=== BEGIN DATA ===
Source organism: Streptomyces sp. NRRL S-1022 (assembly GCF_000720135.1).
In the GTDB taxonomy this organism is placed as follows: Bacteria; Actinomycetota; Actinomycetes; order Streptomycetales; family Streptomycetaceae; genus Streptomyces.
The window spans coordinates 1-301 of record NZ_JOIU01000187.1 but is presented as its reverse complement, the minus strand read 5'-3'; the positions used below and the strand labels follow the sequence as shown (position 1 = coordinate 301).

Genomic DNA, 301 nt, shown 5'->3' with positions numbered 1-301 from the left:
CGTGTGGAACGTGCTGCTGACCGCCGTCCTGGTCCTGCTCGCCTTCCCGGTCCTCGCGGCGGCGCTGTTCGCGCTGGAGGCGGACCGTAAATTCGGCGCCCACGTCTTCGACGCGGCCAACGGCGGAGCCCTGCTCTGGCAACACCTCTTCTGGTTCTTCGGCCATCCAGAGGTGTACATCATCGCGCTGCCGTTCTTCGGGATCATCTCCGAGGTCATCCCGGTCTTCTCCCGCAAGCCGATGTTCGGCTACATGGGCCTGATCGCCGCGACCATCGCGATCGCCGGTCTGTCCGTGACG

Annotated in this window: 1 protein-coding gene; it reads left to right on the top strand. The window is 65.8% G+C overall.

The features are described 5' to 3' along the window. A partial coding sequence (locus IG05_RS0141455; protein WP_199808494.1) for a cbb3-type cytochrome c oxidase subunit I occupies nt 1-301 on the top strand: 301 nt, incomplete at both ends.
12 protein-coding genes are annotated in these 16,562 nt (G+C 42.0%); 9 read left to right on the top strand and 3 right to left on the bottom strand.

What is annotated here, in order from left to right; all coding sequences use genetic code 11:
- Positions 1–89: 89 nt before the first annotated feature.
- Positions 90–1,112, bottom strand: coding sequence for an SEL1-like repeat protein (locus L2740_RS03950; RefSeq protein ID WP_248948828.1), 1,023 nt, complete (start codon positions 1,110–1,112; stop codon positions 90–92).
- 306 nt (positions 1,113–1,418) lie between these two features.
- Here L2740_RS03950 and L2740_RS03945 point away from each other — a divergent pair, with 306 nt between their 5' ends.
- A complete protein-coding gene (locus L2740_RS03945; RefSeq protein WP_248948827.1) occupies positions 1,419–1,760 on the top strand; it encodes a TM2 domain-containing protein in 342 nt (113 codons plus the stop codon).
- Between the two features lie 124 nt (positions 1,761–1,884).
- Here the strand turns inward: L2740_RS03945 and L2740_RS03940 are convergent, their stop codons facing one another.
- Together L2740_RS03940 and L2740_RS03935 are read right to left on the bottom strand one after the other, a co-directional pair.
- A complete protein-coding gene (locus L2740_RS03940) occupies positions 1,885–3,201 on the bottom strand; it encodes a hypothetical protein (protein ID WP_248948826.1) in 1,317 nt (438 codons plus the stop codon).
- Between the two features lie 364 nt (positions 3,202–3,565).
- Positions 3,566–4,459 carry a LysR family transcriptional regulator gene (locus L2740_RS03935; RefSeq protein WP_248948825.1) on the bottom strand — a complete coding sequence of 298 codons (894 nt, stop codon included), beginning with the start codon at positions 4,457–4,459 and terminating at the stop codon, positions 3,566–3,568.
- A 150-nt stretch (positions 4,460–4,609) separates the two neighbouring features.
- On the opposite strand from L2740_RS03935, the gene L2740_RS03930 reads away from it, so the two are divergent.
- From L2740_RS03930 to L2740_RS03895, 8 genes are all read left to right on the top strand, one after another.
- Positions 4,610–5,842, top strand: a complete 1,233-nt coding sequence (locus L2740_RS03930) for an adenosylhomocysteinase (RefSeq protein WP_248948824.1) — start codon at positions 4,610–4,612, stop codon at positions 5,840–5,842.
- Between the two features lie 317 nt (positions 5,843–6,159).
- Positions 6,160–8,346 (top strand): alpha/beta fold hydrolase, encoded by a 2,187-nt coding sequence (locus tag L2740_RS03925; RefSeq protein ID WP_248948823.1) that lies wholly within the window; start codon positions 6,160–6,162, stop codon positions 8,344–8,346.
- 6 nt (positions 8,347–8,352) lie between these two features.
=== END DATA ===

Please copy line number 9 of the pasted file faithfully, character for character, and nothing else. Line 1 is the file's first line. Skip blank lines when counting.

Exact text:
What is annotated here, in order from left to right; all coding sequences use genetic code 11: